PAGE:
Someone had to make a move. Ryan decided that he had better be ready for whatever might happen. He clambered down, dangled for a moment from a low branch, then dropped, whereupon the fast-moving Russell leapt upon him from behind, cutting his throat.
Ryan died quietly, his brief gurgle not noticed by anyone but Russell, who regarded the killing as merely a step in the process of getting the odds right. Next, the bandit would deal with Marshal Watts – he owed the pseudo-lawman that anyway. Then he would eliminate Tod Wilkins and his partner, leaving only the woman and the old galoot who was riding with her. Russell didn’t give a hoot about disposing of these further obstacles to what just might be a worthwhile outcome, while a negative result of any butchery would not trouble his leathery conscience.
It was the professor who was responsible, albeit accidentally, for the next scene in the unfolding horror. To assist his weakening eyesight, he had produced a pair of spectacles and it was the glint from these that caught the attention of Hiram Banks, who turned and, with feigned nonchalance, strolled over to Kitty. She looked askance at him. “I thought you were bringing a horse, Hiram?”
“Just keep on looking busy,” Banks muttered. “We’re being watched. I’ll try to get behind whoever it is.” He tramped back towards the horses, while Kitty continued clearing loose earth from around the trunk.
Tod Wilkins made the next move. “Come on, quick,” he snapped to the professor. “We’ll get the woman. Banks won’t dare to interfere if we have her.” He led the way and within seconds, the two of them had scurried back to their horses and mounted. They came hurtling around the hillock and covered the short distance to Kitty Quilty in a few seconds. She was near-paralysed with surprise and fright as the two men thundered towards her.
Banks had just reached his horse when he heard the drumming hooves. Turning, he took in the situation quickly, grabbed his rifle and scrambled behind a clump of bushes.
At this point, Marshal Watts decided to take a hand. Judging that there wasn’t enough time to reach his horse, he emerged from cover and ran towards the group around the trunk. That wasn’t a wise move, as the dangerous Hiram Banks was well separated from the other three, and not fully in sight. Wilkins and the professor had dismounted and begun their intended abduction of Kitty, the idea being to first seize her and use her as a shield against any possible shooting from Banks.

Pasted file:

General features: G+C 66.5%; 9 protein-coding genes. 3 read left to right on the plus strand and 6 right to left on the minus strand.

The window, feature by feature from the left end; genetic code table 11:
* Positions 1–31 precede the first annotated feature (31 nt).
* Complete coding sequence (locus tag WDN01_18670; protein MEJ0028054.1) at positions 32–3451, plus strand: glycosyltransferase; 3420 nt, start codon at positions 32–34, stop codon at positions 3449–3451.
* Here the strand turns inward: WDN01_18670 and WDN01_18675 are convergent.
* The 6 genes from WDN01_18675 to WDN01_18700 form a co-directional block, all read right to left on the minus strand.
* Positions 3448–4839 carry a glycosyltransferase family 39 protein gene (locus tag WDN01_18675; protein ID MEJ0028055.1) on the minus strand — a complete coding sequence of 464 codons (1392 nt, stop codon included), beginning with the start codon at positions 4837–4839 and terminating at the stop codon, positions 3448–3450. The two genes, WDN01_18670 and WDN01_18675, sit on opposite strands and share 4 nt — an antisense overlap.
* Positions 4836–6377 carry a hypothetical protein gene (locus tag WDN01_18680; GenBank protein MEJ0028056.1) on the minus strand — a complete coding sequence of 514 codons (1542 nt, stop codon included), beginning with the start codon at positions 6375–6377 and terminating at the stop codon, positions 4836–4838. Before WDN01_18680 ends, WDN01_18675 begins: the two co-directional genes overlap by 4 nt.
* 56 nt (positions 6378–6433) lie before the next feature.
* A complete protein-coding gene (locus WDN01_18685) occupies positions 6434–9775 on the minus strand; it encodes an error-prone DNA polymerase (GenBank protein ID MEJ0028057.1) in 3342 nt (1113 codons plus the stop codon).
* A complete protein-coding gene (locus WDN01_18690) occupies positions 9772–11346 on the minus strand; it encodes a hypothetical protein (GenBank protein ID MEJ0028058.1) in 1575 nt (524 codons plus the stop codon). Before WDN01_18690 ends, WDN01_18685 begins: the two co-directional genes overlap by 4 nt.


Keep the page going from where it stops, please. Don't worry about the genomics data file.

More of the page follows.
The marshal bellowed at Wilkins to drop his weapon, and at the professor, who wasn’t yet holding a gun, to stand still. Wilkins might have chosen to resist, but seeing Watts’s rock-steady pistol he complied meekly, as did the professor.
While all this was going on, Jethro Russell had closed in. He was now in a fairly safe position, lying in a small hollow, a hundred yards south of the group around the trunk, while Banks was about the same distance away to the north.
It was the professor who, again inadvertently, induced what followed. He reached into a pocket, intending to pull out a handkerchief. Assuming that he was going for a gun, Marshal Watts swung his own weapon to face the danger. Wilkins, ten feet away from the professor, took a chance, bending to grab his own gunplay impending, Hiram Banks decided that he could wait no longer. He started shooting. Kitty Quilty screamed and threw herself into the hole, alongside the trunk. It was a wise move, probably saving her from being killed in the mayhem, which was brief. George Watts shot the professor in the head and, an instant after doing that, he took a bullet in the throat from Wilkins, who a second later was cut down by a shot to the heart from Hiram Banks.
Noting that Kitty had dived to safety, her guide made sure of things by slamming six further bullets into the three corpses. He was still unaware of the presence of Jethro Russell, who had seen no need to take part in these latest proceedings.
Banks, being a cautious man, allowed three minutes to pass before walking over to the sprawled bodies. Kitty had by then raised her head to take in the scene. Banks checked over the fallen men. “All dead,” he said, in the flat tones of a man who’d seen such things before.